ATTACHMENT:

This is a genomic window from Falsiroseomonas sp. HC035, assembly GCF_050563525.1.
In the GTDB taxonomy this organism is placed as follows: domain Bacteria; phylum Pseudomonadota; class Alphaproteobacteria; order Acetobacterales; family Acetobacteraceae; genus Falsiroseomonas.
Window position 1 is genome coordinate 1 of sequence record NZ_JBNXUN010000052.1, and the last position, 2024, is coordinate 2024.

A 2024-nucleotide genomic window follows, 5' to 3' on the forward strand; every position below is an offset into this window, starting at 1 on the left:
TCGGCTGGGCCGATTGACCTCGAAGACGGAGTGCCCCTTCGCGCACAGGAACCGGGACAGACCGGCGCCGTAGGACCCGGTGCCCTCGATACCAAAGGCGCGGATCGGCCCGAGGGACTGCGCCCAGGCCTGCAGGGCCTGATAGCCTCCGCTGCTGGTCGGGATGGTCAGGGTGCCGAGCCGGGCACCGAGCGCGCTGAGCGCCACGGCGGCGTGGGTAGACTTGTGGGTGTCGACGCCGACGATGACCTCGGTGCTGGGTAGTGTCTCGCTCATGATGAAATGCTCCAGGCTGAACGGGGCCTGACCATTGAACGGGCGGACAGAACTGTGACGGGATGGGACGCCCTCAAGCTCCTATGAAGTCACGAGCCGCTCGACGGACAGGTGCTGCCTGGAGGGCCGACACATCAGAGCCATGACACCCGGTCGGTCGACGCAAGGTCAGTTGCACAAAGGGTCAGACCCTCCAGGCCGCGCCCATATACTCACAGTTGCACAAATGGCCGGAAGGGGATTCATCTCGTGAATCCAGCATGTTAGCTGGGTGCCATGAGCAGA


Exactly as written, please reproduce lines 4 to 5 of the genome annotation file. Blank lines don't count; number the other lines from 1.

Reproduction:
A 2024-nucleotide genomic window follows, 5' to 3' on the forward strand; every position below is an offset into this window, starting at 1 on the left:
TCGGCTGGGCCGATTGACCTCGAAGACGGAGTGCCCCTTCGCGCACAGGAACCGGGACAGACCGGCGCCGTAGGACCCGGTGCCCTCGATACCAAAGGCGCGGATCGGCCCGAGGGACTGCGCCCAGGCCTGCAGGGCCTGATAGCCTCCGCTGCTGGTCGGGATGGTCAGGGTGCCGAGCCGGGCACCGAGCGCGCTGAGCGCCACGGCGGCGTGGGTAGACTTGTGGGTGTCGACGCCGACGATGACCTCGGTGCTGGGTAGTGTCTCGCTCATGATGAAATGCTCCAGGCTGAACGGGGCCTGACCATTGAACGGGCGGACAGAACTGTGACGGGATGGGACGCCCTCAAGCTCCTATGAAGTCACGAGCCGCTCGACGGACAGGTGCTGCCTGGAGGGCCGACACATCAGAGCCATGACACCCGGTCGGTCGACGCAAGGTCAGTTGCACAAAGGGTCAGACCCTCCAGGCCGCGCCCATATACTCACAGTTGCACAAATGGCCGGAAGGGGATTCATCTCGTGAATCCAGCATGTTAGCTGGGTGCCATGAGCAGA